Me, Myself, and I, a.k.a., Writer, Director, and Star!

20 Jun

There is an identifiable trend in the independent film world that is a bit disconcerting to me: people are increasingly writing themselves into scripts and subsequently directing themselves.  Tiny Furniture is the quintessential example from 2011.

Perhaps the rise of mumblecore movies and reality TV has something to do with it.  I suspect YouTube has played a huge role as well.  After all, half the videos on YouTube are people ad libbing on a webcam.  I guess such YouTubers not only deserve writer, director and actor credits, but also producer, cinematographer, costume designer, editor…

Regardless of where this trend stems from, I am intrigued by it.  Will it lead to better art?  Is it mostly narcissism?  Laziness?

One thing is for sure: just because you can attempt something doesn’t mean you should and it certainly doesn’t mean you know how.  I personally know actors who have studied for years under master teachers and they still claim to know nothing about the craft of acting.  They have the utmost reverence for their craft.  To be on stage or in front of the camera is an earned privilege, not a right, nor an opportunity.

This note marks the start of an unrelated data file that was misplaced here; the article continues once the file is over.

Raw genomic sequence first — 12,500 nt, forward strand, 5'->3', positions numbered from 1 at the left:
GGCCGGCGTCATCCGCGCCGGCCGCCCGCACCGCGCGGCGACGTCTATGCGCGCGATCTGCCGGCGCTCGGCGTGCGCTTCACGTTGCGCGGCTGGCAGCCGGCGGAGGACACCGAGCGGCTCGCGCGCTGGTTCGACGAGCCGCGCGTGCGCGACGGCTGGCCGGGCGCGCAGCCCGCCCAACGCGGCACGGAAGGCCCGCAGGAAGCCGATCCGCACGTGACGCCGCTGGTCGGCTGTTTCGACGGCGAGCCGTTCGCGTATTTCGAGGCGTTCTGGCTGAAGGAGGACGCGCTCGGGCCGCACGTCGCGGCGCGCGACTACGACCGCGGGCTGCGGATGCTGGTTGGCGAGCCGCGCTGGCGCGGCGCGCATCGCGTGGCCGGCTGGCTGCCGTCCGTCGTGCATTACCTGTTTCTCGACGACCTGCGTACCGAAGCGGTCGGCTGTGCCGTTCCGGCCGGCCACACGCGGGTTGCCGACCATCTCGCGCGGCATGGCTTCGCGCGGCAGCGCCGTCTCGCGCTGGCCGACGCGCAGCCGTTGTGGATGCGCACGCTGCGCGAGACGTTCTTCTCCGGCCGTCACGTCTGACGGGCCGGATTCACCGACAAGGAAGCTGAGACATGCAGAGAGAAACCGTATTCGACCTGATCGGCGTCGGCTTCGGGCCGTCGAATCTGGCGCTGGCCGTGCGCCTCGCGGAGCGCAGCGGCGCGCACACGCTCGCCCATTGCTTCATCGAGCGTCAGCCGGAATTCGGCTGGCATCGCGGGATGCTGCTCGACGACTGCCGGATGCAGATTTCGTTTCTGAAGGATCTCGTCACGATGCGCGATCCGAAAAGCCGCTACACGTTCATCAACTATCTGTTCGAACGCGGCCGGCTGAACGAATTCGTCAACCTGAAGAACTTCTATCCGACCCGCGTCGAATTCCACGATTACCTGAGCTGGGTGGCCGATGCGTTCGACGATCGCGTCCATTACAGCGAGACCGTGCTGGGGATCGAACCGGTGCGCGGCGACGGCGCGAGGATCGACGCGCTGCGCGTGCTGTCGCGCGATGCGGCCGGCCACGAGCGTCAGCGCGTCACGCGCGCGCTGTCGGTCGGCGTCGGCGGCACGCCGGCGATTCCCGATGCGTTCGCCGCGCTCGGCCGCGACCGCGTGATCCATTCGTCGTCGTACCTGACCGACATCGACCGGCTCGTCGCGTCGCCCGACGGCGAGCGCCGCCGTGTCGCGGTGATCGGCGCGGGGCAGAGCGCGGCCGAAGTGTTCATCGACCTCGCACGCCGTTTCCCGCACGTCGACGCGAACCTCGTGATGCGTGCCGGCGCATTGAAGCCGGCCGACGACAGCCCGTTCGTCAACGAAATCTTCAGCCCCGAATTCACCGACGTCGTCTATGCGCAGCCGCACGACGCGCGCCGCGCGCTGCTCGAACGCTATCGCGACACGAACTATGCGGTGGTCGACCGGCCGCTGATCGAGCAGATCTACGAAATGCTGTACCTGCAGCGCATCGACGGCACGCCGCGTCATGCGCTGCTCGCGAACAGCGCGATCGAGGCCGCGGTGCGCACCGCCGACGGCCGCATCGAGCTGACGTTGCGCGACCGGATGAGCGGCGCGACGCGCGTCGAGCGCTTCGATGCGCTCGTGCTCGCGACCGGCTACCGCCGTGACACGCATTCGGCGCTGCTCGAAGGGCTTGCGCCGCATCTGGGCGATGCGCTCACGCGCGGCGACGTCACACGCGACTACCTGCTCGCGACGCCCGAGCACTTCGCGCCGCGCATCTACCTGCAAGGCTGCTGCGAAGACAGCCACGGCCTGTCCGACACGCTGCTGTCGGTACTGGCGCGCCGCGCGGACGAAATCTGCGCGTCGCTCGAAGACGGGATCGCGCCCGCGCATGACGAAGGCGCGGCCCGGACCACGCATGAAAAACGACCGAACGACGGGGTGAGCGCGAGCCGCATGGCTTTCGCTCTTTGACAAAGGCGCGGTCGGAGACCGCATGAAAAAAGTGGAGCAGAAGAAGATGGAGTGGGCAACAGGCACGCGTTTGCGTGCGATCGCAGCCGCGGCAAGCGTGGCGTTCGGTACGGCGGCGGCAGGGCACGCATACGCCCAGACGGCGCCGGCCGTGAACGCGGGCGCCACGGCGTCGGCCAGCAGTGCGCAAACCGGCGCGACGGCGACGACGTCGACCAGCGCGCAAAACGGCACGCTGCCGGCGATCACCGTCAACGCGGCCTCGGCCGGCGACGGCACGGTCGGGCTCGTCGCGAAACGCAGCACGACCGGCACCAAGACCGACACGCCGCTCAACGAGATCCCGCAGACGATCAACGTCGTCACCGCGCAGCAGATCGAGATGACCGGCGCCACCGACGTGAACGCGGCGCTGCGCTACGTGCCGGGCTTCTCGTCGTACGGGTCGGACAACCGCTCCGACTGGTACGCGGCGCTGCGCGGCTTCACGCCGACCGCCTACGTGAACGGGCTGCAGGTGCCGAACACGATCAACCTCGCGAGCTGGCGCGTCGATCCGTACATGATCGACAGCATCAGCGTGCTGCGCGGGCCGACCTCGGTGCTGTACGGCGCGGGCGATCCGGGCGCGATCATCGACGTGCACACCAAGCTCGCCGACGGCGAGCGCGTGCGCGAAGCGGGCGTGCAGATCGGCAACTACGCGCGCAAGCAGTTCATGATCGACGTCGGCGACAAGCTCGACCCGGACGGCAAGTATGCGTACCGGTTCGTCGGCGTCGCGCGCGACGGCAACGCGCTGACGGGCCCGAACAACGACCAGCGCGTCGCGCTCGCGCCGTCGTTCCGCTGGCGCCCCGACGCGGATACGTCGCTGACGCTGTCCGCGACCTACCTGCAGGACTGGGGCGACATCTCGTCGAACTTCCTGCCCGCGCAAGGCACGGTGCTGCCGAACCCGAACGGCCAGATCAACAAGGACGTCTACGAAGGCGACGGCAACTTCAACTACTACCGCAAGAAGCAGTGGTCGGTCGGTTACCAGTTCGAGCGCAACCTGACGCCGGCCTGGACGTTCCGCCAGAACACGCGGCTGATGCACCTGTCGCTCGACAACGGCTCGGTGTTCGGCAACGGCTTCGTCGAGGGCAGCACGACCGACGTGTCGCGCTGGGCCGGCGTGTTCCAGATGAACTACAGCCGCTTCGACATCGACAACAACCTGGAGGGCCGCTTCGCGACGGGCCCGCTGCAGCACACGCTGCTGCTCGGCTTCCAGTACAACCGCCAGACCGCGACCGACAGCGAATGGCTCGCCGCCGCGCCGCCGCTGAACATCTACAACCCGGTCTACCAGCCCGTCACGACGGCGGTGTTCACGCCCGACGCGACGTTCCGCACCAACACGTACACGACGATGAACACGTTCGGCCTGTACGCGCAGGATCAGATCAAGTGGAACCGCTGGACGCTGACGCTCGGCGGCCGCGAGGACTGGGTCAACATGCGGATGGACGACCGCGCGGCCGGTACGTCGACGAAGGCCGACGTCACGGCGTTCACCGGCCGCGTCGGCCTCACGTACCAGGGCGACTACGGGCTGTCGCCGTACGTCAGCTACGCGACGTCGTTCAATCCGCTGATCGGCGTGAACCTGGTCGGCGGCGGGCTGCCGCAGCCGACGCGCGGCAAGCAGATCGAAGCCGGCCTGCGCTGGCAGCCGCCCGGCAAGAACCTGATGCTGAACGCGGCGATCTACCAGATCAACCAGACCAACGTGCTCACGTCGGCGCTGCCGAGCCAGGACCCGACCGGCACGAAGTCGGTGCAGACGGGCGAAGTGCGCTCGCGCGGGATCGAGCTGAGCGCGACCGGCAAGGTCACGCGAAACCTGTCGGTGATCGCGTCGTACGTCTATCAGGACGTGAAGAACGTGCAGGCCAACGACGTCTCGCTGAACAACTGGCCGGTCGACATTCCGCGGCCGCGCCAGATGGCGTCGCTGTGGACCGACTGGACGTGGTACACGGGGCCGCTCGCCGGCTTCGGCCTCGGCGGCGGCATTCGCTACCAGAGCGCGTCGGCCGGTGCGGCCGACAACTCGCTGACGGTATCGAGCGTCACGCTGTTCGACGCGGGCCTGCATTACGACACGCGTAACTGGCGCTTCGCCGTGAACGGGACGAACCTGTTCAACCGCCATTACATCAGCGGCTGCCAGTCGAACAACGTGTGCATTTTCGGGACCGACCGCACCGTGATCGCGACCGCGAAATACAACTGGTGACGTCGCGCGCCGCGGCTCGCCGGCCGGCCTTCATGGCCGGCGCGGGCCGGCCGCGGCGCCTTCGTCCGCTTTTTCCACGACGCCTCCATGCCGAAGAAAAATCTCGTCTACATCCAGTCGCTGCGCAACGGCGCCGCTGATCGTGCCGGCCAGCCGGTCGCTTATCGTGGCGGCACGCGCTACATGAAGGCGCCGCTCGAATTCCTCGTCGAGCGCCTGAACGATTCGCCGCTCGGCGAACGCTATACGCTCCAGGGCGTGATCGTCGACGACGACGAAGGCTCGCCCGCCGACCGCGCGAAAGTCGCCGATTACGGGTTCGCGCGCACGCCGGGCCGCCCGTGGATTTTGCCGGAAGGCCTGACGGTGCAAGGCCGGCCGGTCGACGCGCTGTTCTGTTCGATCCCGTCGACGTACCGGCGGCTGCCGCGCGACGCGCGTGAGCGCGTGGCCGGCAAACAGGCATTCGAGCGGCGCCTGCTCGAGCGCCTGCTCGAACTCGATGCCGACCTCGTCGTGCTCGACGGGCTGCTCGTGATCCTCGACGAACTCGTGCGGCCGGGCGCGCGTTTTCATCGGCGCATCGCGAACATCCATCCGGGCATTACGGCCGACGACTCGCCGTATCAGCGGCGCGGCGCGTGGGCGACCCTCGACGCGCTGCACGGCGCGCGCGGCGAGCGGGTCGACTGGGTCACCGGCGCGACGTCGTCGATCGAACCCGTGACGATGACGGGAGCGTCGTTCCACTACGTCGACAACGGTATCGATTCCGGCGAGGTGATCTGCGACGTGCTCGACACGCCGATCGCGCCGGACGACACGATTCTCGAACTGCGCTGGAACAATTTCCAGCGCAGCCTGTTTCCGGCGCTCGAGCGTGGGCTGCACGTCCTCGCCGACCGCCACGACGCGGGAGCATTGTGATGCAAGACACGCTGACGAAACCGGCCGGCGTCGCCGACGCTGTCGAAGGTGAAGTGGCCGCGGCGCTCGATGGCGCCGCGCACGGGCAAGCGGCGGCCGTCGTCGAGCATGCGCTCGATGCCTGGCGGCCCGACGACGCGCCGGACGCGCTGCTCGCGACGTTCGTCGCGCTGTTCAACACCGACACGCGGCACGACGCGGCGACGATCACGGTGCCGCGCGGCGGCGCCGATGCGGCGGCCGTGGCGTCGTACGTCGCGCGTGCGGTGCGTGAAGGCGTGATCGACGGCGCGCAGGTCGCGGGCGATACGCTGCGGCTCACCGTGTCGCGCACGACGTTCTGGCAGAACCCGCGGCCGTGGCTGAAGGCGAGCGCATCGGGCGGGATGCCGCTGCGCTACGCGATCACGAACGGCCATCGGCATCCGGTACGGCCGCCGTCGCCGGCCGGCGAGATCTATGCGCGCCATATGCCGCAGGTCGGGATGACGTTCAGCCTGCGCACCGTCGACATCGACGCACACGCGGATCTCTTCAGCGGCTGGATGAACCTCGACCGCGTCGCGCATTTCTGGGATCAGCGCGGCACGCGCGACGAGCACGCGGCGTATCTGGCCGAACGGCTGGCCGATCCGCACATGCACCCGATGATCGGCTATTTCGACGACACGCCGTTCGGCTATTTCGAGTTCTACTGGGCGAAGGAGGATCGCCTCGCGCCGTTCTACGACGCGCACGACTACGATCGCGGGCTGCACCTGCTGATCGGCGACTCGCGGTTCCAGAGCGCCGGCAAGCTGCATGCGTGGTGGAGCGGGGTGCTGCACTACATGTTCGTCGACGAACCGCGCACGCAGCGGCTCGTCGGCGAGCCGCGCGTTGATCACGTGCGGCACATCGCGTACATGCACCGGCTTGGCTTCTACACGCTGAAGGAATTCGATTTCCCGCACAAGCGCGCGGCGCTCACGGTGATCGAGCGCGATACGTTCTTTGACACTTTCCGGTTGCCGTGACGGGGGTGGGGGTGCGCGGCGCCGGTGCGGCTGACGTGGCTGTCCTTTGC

Just because I can go to Home Depot and buy electrical equipment doesn’t mean I can rewire my house.  Sure, the tools are available, but I have no idea what to do with them.  It seems the “democratization of film,” i.e., the proliferation of cheap digital filmmaking equipment, has not only liberated us from the prohibitive costs of film production, but from the art of filmmaking as well.

Believe me, I try to have an open-mind; I do.  But all this self-saturated stuff is beginning to depress me.

I really would love to hear what you think….


21 Responses to “Me, Myself, and I, a.k.a., Writer, Director, and Star!”

  1. Amir Teymouri June 28, 2012 at 6:54 am #

    Good stuff Chris. To me it seem quite clear, once the price ranged dropped on cameras, there was an increase in the amount of “filmakers”. I look at the Panasonic dvx and the cannon x2(?) as the start of this trend.

    Chris you have made outstanding films with the dvx which argues this is a good trend, but that means we have to endure those countless youtube/facebook works of “art.”

    I guess its a fair trade off…?

    • Christopher June 28, 2012 at 8:35 am #

      Definitely a fair trade off. I totally agree with you about the influx of “filmmakers” since the digital “revolution.” But the glut of crud is worth the liberation. I can’t imagine trying to make films back in the day when only studios owned all the equipment – gees!